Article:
Slips, trips and falls contributed to a worse track worker safety record last year, despite rail accidents causing no passenger deaths, new figures show.
The statistics from the Office of Rail Regulation (ORR) show that 2012/13 was the sixth year running when there were no fatalities caused by UK rail accidents.
But they also reveal that there was an 8% decrease in track worker safety with poor weather contributing to a 34% rise in the risk of structural failures causing a passenger train accident since December 2011.
UK’s railways ‘ among Europe’s safest’
Ian Prosser, the ORR’s railway safety director said: “Latest safety statistics show Britain’s rail industry ranks among the safest in Europe and best at managing passenger and level crossing rail safety.”
But he stressed that there was “no room” for complacency with analysis showing there was “considerable room for improvement” in areas such as planned track maintenance, the safety of track workers and the management of civil structures.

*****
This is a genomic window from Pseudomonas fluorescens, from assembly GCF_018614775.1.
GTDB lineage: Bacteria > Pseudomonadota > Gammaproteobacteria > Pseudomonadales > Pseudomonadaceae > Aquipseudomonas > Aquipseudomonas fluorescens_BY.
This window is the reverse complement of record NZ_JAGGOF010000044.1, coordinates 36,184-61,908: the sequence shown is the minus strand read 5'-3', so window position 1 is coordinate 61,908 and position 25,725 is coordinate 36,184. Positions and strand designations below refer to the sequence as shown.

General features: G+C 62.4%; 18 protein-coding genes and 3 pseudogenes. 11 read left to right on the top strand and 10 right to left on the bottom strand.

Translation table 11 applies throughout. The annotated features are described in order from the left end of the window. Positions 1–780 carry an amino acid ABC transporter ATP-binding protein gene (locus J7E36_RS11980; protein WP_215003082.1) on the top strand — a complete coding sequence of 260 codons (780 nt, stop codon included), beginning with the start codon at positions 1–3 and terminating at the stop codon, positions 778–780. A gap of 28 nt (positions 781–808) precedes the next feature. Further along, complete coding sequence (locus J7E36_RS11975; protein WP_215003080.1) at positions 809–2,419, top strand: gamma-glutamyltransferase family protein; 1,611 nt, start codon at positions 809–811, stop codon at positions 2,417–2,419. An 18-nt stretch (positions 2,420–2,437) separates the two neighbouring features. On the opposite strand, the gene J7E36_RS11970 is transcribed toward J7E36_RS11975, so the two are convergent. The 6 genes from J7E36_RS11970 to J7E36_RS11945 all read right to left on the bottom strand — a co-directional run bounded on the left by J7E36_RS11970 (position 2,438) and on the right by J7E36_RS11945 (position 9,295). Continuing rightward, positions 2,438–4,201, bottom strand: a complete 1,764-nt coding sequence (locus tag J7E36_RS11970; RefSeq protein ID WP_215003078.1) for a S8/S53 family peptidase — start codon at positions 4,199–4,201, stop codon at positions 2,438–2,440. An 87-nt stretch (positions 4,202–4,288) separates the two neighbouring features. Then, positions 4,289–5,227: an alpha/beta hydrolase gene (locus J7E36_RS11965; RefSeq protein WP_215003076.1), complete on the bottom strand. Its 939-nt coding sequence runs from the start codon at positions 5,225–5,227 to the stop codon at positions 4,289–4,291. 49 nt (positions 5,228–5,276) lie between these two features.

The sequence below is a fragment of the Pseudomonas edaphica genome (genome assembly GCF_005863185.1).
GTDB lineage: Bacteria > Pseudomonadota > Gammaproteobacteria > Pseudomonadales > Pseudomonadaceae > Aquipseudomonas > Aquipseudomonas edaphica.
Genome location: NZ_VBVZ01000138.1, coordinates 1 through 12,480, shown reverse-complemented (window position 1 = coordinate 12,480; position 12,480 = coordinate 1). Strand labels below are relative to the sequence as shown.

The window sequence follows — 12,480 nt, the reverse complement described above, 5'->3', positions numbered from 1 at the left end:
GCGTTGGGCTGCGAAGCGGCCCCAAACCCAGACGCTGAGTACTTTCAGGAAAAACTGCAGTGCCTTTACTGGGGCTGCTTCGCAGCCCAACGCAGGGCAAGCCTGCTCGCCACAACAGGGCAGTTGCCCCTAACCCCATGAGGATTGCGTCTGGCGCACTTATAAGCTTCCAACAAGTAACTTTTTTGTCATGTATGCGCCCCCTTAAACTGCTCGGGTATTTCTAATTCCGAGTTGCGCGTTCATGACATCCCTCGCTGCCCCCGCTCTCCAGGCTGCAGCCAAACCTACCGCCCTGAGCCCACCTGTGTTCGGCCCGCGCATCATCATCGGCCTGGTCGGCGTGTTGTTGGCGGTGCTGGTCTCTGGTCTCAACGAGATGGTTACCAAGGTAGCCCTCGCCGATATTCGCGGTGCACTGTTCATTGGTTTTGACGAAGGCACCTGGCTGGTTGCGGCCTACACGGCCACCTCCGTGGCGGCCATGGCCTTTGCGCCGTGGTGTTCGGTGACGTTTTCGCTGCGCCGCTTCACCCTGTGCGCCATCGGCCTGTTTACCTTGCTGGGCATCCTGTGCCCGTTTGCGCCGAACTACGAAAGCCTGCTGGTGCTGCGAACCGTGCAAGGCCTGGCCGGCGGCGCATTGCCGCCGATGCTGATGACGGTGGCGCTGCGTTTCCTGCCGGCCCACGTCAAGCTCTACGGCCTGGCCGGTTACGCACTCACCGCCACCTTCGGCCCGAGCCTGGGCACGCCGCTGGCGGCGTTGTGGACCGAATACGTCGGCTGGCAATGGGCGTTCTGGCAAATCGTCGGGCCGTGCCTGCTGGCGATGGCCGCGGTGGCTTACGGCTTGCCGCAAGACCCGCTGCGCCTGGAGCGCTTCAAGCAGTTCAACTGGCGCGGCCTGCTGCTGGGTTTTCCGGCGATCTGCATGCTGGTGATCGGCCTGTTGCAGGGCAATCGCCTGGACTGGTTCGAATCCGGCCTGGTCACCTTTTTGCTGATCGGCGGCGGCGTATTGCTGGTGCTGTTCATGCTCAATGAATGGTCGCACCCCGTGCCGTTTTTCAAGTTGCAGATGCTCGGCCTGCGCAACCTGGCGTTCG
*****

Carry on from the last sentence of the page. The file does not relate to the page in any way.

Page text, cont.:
Mr Prosser added: “It is now essential the rail industry works as one to deliver an even safer railway. To maintain improvements the regulator has recently approved increased funding for the next five years to improve safety-critical areas of Britain’s railways, with additional money to improve the condition of structures such as bridges or tunnels, as well as to upgrade and close level crossings.”
Report ‘drips’ complacency
But Bob Crow, general secretary of the RMT transport union, said the increase in track worker accidents “should shoot a lightning bolt through the complacency of the ORR which drips from this report”.
He claimed the ORR is demanding cuts that are leading to “the casualisation” of safety-critical track work.
“While our members are getting injured out on the railways at increasing frequency RMT’s fight for a safe working environment goes on,” he added.